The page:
Article
September 01, 2015

UC Berkeley and Saudi Donor Start New Online 'Philanthropy University'

Amr Al-Dabbagh, a prominent Saudi businessman who runs his family’s Al-Dabbagh Group, a conglomerate of 62 companies, is providing money to support a new online educational program for nonprofit executives, called Philanthropy University, the University of California at Berkeley is announcing today.

Mr. Al-Dabbagh, a former governor and chairman of the board of the Saudi Arabian General Investment Authority, which oversees foreign investment in the country, is teaming up with the university’s Haas School of Business and NovoEd, a technology-education company, to operate the new program.

He is giving the money through Philanthropy U, a nonprofit he started this year to support educational programs for those who work in the nonprofit world. He is also teaching a course in "entrepreneurial leadership" and how nonprofit executives can help their organizations be more successful.

Six other courses will be available free online, covering topics like organizational capacity, nonprofit strategy, and connecting with donors, among other offerings.

Mr. Al-Dabbagh gained nonprofit experience by running the Stars Foundation, a British charity, and as the founding chairman of the Jeddah Economic Forum, an influential Middle Eastern think tank.

He was not available for comment, and university officials decline to say how much he is donating to the program.

Kiva and Hewlett Leaders

Philanthropy University grew out of a yearslong friendship between the Mr. Al-Dabbagh and Laura Tyson, director of the Institute for Business and Social Impact at BerkeleyHaas, who met each other some years ago when Ms. Tyson was dean of the London Business School, said Ben Mangan.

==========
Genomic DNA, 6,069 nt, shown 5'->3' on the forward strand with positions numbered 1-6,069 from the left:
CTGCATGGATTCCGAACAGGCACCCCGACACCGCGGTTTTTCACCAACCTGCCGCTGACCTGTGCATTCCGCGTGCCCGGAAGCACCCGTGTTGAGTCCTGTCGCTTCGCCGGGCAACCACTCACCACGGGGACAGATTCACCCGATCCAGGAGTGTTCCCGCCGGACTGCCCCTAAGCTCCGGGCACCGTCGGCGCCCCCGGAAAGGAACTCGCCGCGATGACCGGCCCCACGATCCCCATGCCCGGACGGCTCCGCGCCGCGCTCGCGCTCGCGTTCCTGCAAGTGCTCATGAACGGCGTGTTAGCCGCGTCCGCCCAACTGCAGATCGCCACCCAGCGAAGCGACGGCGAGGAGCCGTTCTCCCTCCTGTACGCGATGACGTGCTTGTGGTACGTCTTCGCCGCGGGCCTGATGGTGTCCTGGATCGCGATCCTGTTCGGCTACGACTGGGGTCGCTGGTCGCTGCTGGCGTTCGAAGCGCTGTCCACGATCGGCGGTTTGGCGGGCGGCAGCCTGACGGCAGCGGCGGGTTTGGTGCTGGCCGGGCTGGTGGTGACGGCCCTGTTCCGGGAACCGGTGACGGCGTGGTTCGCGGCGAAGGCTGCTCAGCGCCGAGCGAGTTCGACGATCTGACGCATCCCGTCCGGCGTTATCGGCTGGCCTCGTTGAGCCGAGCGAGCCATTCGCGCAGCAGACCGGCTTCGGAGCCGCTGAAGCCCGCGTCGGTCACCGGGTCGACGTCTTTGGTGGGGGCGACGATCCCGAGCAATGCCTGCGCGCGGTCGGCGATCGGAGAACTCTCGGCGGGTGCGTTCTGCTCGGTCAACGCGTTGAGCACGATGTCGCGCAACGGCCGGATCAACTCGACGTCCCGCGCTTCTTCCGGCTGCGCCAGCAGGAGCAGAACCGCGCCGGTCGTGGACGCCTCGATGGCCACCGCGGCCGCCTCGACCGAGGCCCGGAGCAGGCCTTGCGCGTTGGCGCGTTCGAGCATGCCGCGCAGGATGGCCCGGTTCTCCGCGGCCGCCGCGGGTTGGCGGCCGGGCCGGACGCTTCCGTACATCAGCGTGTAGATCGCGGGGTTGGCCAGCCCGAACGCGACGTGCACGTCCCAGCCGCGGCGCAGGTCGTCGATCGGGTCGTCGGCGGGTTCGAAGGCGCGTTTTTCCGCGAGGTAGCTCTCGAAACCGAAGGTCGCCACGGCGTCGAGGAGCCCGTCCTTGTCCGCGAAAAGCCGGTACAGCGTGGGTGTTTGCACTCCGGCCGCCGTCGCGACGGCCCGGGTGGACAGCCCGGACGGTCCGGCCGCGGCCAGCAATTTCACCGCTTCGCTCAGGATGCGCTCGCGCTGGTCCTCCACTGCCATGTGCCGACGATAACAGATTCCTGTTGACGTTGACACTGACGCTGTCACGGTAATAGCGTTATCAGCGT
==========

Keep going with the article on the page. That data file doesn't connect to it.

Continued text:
Mr. Mangan, executive director of the Haas school’s Center for Social Sector Leadership, says Mr. Al-Dabbagh was looking for ways to jump-start social change, and he thought one approach was to offer nonprofit leaders opportunities to learn more from experts on philanthropy and business.

In addition to Mr. Al-Dabbagh, the instructors so far include Paul Brest, a Stanford professor and former president of the William and Flora Hewlett Foundation; Jessica Jackley, a co-founder of Kiva; and Erik Simanis, who leads the Frontier Markets Initiative, an effort at Cornell University that seeks ways to help figure out new mass-marketing opportunities to create businesses in poor countries.

People who complete any one of the courses can earn a Statement of Accomplishment, and if they complete all seven, they can earn a Certificate of Completion in Social Sector Leadership. They do not receive university credit, however.

Correction: An earlier version of this story mistakenly said that Philanthropy U was an offshoot of the Stars Foundation. Philanthropy U is a separate nonprofit.

Send an e-mail to Maria Di Mento.